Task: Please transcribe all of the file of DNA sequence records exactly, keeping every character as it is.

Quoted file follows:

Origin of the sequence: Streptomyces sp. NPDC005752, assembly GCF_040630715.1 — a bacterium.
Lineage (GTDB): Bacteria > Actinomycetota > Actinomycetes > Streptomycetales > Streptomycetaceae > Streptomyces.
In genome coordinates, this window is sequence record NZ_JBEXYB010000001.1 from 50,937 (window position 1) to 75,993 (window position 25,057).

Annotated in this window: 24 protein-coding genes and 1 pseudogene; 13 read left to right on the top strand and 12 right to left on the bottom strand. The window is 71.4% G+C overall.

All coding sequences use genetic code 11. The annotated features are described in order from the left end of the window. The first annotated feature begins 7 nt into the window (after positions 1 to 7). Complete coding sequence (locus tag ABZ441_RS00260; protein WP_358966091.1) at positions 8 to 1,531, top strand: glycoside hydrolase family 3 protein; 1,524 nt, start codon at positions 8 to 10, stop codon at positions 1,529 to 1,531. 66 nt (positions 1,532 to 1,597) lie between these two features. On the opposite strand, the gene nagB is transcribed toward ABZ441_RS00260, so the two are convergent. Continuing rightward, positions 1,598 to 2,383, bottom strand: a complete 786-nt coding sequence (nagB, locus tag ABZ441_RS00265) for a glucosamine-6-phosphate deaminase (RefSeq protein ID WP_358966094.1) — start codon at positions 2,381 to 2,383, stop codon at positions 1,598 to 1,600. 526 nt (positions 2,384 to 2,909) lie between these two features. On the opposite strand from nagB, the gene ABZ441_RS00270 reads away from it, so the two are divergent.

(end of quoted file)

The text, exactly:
Origin of the sequence: Streptomyces sp. NPDC005752, assembly GCF_040630715.1 — a bacterium.
Lineage (GTDB): Bacteria > Actinomycetota > Actinomycetes > Streptomycetales > Streptomycetaceae > Streptomyces.
In genome coordinates, this window is sequence record NZ_JBEXYB010000001.1 from 50,937 (window position 1) to 75,993 (window position 25,057).

Annotated in this window: 24 protein-coding genes and 1 pseudogene; 13 read left to right on the top strand and 12 right to left on the bottom strand. The window is 71.4% G+C overall.

All coding sequences use genetic code 11. The annotated features are described in order from the left end of the window. The first annotated feature begins 7 nt into the window (after positions 1 to 7). Complete coding sequence (locus tag ABZ441_RS00260; protein WP_358966091.1) at positions 8 to 1,531, top strand: glycoside hydrolase family 3 protein; 1,524 nt, start codon at positions 8 to 10, stop codon at positions 1,529 to 1,531. 66 nt (positions 1,532 to 1,597) lie between these two features. On the opposite strand, the gene nagB is transcribed toward ABZ441_RS00260, so the two are convergent. Continuing rightward, positions 1,598 to 2,383, bottom strand: a complete 786-nt coding sequence (nagB, locus tag ABZ441_RS00265) for a glucosamine-6-phosphate deaminase (RefSeq protein ID WP_358966094.1) — start codon at positions 2,381 to 2,383, stop codon at positions 1,598 to 1,600. 526 nt (positions 2,384 to 2,909) lie between these two features. On the opposite strand from nagB, the gene ABZ441_RS00270 reads away from it, so the two are divergent.